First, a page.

MH: There was an American movie called Sidewalk Stories and it was really cool. There’s also the director from Canada, Guy Maddin, who does a lot of silent movies. The thing for this film I wanted to do here was something mainstream; I didn’t want to do something experimental. I really have to credit the producer, because you can do a silent movie but you’re supposed to work in a certain economy, so you have to experimental. This is not an experimental movie.
On the process of shooting the film
MH: I shot the movie in color, on color strip. But I knew it to be in black and white so I accepted to green sets, purple dresses, and yellow lights. And that was not so nice. I hope that we never use it. Some people asked if we recorded the sound. We didn’t—we knew it was going to be a silent movie so it was thought of it as a silent black and white movie. We used color stock because it was easier; we made a lot of tests, and the best was color stock converted to black and white, because of the sensitivity.
On the impulse to make a silent film
I think there’s a lot of directors who want to make a silent movie, because it is the ultimate way to tell a story…it’s all images and this is the way you tell a story; you don’t have language, lines to do it. I think I felt confident because I had two successes in France, comedies that were a success with critics and a success with audiences. I really wanted to share the experience of a director because the device of a silent movie, specifically a black and white silent movie, is very special. And the audience participates and becomes part of the process. It’s a sensual experience.
The challenge of the dog
MH: I couldn’t cast a kid, but the dog is a real dog. I wanted a dog and I wanted a Jack Russell because I thought it was perfectly the flavor of the 20s. It was more like Tintin. It changed the tone of the movie, of the main character.
On the film’s lack of cynicism and the unique gestures and facial expressions of the actors
MH: There’s no irony in this film; there’s no cynicism; my dreams for this film were very ironic and very clever. If I tried to do it [cynically], it would be a “spoof” of silent movie. I decided to do a real silent film in the genre, in the guise of a 20s movie. So there’s no irony. For them, you don’t have to act. I shot at 22 frames per second, so there’s a very subtle acceleration. So there’s this feel of the movement of the 20s.
BB: You have a script and you have characters. As an actor, when you look at a script and the character is so beautiful, you just have to interpret the character. And then you have the makeup artist, and the stylist, and the hair, and the costume designer; everybody was so amazing! I remember the costume designer—every morning he would put all the extras in the street and check from the top to the bottom. Everything was so perfect. The makeup artist did a lot of research and the hairdresser too. So for us, as actors, we just came into the characters thanks to the work of everybody. As an actress, when you read the script, it was so good. You don’t have anything to do; it’s all written. You say thank you to the director, thank you to the scriptwriter. It’s the magic, I guess.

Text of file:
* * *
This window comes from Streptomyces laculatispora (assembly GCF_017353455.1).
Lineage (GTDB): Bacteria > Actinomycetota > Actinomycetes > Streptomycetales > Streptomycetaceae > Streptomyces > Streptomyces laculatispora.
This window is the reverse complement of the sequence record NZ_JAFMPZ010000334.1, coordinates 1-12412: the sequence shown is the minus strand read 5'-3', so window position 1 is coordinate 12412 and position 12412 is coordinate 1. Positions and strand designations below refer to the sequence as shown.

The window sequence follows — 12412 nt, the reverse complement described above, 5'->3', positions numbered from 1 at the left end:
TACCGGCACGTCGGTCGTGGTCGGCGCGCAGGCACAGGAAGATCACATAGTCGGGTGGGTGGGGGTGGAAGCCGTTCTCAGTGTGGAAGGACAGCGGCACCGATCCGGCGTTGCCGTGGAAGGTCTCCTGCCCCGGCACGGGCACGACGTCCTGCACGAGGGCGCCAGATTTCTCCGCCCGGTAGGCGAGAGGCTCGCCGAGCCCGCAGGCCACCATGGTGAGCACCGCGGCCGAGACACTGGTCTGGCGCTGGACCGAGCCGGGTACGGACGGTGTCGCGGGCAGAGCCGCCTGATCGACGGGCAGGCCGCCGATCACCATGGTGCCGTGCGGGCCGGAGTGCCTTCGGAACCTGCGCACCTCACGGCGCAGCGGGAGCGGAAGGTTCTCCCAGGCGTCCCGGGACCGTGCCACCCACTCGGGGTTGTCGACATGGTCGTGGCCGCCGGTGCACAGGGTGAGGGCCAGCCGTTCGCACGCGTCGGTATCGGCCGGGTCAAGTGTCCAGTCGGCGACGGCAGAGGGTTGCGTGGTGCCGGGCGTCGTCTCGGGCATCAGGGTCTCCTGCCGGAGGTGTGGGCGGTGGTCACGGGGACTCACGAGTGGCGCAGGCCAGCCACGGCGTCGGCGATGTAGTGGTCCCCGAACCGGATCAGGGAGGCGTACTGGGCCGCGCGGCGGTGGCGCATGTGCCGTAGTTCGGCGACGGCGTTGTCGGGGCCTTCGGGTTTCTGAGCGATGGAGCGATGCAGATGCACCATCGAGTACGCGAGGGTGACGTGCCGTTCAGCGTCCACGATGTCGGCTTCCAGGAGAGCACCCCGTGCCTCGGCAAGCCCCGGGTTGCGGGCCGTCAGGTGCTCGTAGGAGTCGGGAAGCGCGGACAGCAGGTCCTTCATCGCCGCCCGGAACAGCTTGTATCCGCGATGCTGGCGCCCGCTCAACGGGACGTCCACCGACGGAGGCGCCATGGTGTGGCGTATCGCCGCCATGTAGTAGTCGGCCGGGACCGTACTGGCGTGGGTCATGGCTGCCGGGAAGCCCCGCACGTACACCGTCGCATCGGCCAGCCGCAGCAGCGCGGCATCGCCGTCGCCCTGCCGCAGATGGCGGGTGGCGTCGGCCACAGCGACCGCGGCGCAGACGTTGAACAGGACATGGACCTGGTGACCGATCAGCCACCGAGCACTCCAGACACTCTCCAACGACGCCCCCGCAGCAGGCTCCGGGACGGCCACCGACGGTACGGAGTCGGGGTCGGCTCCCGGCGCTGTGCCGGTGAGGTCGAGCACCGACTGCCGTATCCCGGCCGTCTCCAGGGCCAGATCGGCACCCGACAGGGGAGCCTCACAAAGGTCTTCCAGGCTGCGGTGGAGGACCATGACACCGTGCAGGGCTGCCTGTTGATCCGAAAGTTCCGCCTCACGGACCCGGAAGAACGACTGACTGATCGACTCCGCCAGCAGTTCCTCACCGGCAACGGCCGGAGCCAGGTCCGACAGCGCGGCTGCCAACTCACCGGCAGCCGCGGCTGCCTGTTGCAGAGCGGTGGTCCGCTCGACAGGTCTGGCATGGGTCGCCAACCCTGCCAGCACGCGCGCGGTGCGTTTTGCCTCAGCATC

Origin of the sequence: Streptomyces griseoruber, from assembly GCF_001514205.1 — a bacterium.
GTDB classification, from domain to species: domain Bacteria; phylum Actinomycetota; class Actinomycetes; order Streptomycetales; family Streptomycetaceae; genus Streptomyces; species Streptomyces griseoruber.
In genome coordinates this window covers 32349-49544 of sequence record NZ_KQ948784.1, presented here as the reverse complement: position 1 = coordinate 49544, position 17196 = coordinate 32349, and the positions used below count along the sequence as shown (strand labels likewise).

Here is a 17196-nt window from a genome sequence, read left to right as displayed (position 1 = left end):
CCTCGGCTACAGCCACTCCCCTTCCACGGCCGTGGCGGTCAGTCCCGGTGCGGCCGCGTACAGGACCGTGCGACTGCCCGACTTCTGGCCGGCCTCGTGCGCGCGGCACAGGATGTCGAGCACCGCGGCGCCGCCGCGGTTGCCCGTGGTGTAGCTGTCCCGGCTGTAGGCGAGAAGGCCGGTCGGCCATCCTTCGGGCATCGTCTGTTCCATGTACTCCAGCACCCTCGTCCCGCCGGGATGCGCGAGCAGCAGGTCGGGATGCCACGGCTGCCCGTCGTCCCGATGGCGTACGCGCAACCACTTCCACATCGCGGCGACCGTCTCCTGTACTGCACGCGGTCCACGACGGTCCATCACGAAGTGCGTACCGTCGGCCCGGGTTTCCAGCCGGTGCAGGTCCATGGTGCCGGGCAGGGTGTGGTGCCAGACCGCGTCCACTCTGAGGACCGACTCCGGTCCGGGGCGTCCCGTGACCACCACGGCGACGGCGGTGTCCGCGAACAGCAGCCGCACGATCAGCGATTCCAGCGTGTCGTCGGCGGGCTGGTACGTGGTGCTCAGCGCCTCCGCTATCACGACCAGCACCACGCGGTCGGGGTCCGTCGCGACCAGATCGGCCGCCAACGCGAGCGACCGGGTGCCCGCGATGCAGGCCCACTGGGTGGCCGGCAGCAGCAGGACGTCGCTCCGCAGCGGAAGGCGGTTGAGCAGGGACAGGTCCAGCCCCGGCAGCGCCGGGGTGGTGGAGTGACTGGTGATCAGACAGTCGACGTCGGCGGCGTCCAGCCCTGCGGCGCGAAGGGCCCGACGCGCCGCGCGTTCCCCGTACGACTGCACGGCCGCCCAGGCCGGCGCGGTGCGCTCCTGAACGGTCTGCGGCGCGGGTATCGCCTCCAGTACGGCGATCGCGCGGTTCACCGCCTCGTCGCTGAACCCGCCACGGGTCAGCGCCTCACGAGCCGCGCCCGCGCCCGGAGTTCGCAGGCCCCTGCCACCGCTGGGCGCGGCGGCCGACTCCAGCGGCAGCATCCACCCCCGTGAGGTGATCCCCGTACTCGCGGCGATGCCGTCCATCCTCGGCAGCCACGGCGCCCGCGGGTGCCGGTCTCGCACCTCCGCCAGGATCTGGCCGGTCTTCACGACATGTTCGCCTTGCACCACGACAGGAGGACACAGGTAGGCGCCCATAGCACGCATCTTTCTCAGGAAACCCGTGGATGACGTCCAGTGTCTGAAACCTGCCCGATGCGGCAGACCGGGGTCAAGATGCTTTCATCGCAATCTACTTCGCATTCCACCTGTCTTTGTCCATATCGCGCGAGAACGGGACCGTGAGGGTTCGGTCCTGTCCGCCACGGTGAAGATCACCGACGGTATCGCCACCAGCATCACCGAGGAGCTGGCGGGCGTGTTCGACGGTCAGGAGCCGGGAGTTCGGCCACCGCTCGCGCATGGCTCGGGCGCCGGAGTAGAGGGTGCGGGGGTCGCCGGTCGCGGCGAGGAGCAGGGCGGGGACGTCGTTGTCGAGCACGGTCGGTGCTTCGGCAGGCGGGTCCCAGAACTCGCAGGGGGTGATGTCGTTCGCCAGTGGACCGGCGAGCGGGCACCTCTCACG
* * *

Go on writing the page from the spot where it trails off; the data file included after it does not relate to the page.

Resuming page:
JD: For my character…it’s my face. Just my face! Smile, smile! It’s like my life. Sometimes I’m happy; sometimes I’m down.
On the film’s tap dance sequences
BB: We were not tap dancers [before], so we worked for six months everyday. I took dancing classes and tap dancing classes. It was really hard at the beginning and then began to get boring. Then fun again. I love, as an audience [member], to watch something [the actors] don’t know. I feel like they give me a gift. You don’t see the work of an actor when you see the tap dancing. It’s always a lot of fun for an audience. So Jean and I wanted to give you something special, and Michel wanted to film it as one shot. He didn’t want cutting to the feet and someone doing the step. He wanted our faces. The only thing he said was you always have to smile. Because if you smile, people are going to watch your smile and not your feet. I felt like an American actress because American actors they dance, they sing, they act. In France, we don’t learn all those things.
JD: I was thrilled to dance. I have been dancing all my life.
On the film’s many cinematic influences, as well as the relationship between Greta Garbo and John Gilbert, most notably her first sound film, Queen Christina.
MH: Definitely. Especially that part, when she broke into the talkies, and he stayed in the silent era. She wanted to help him. The difference was it was not so bad. I used that part, but there are a lot of references. I didn’t try to do a movie had a lot of references. Working on the script and watching a lot of movies, I used some things I saw in other movies. I really wanted to do not just an homage to the silent era; I wanted to evoke all the classic movies. So that’s why you have Citizen Kane, Sunset Blvd, a lot of movies from the 20s to 50s. All the lights and the cinematography were to contrast soft lights with strong backgrounds. During the sound test is the light from the 1950s. But I wanted to do was tell my own story. If something helped me to tell my story, I used it.